Atrial natriuretic peptide (ANP): A Novel Mechanism for Reducing Ethanol Consumption and Seeking Behaviors in Female Alcohol Preferring (P) Rats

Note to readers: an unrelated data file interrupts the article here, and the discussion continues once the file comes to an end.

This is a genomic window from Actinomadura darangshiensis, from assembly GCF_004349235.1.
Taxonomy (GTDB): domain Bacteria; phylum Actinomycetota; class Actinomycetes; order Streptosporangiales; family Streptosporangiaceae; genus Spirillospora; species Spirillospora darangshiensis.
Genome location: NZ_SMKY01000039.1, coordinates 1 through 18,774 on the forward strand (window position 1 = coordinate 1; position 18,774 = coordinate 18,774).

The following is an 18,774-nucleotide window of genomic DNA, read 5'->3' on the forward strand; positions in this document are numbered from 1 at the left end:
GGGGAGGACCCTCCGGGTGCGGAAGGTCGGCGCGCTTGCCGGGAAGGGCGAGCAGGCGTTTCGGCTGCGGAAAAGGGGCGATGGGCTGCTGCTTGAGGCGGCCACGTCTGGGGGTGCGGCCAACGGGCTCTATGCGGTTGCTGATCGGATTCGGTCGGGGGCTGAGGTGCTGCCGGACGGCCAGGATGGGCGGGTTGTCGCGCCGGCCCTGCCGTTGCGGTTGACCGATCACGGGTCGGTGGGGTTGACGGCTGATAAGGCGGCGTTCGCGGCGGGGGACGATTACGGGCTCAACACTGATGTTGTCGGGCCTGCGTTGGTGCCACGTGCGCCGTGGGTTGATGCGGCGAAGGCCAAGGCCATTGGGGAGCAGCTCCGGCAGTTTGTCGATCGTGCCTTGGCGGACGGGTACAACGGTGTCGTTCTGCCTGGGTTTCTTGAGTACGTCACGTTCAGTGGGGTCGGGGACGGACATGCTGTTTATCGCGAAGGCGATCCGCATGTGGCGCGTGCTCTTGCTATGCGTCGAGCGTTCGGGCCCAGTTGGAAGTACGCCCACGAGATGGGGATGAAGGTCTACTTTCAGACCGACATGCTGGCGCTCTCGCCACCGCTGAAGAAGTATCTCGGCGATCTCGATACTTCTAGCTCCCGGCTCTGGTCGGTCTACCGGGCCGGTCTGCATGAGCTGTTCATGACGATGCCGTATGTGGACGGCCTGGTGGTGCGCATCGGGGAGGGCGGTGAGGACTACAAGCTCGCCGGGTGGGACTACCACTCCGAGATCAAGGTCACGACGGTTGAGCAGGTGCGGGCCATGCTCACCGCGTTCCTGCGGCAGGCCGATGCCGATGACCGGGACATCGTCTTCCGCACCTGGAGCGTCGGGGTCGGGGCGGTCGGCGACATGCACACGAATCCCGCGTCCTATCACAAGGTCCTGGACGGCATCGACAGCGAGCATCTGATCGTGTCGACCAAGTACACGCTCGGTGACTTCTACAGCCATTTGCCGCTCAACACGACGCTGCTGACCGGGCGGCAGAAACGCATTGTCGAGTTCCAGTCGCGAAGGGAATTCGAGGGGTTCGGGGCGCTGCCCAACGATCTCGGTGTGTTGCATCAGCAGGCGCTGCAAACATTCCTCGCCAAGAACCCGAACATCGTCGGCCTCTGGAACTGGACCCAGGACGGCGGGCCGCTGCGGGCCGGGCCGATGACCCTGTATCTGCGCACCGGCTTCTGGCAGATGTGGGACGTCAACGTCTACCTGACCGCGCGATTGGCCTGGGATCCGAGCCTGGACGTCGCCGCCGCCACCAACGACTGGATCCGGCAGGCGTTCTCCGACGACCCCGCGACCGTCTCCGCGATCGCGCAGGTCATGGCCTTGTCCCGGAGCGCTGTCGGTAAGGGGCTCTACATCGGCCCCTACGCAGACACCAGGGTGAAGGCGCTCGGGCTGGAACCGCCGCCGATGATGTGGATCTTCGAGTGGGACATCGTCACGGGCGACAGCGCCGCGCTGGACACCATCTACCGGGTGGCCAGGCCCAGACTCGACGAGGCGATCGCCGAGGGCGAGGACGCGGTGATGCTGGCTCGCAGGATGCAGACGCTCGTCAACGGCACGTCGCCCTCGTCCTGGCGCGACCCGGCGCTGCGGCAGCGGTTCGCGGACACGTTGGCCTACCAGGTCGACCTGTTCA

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Atrial Naturietic Peptide (ANP) is a neuropeptide that regulates function of the hypothalamic-pituitary-adrenal (HPA) axis, immune and neuroimmune system, and epigenetic factors. Research has indicated that ANP may mediate alcohol intake, withdrawal, and craving like behaviors. ANP receptors are present in the mesocorticolimbic (MCL) reward pathway of the brain, which includes the nucleus accumbens (Acb) and the ventral tegmental area (VTA). The objectives of the present study were to examine the effects of ANP microinjected into Acb subregions (Shell (Sh), Core (Co), ventral to AcbSh) on operant ethanol (EtOH) self-administration and into posterior VTA (pVTA) on EtOH-seeking behavior of female alcohol-preferring (P) rats. In the first experiment, ANP (0, 10 μg, or 100 μg) was microinjected into subregions of the Acb to determine its effects on EtOH self-administration. In the second experiment, ANP was microinjected into pVTA to determine its effects on Pavlovian Spontaneous Recovery (PSR) of responding, a measure of context-induced EtOH-seeking behavior. Administration of ANP directly into the AcbSh significantly reduced EtOH self-administration compared to vehicle, whereas ANP into the AcbCo or areas directly ventral to the AcbSh did not alter responding for EtOH. Microinjection of ANP into the pVTA significantly reduced responding on the EtOH-associated lever during the PSR test. The data indicate that activation of ANP systems in the (a) AcbSh can inhibit EtOH intake, and (b) in the pVTA can inhibit EtOH-seeking behavior. The results suggest that manipulations of the ANP system could be a potential target for pharmacotherapeutic intervention to treat alcohol use disorder. Supported in part by AA07462, AA07611, AA10717, AA10721, AA013522, AA019366, AA020908, AA022287, and AA024612.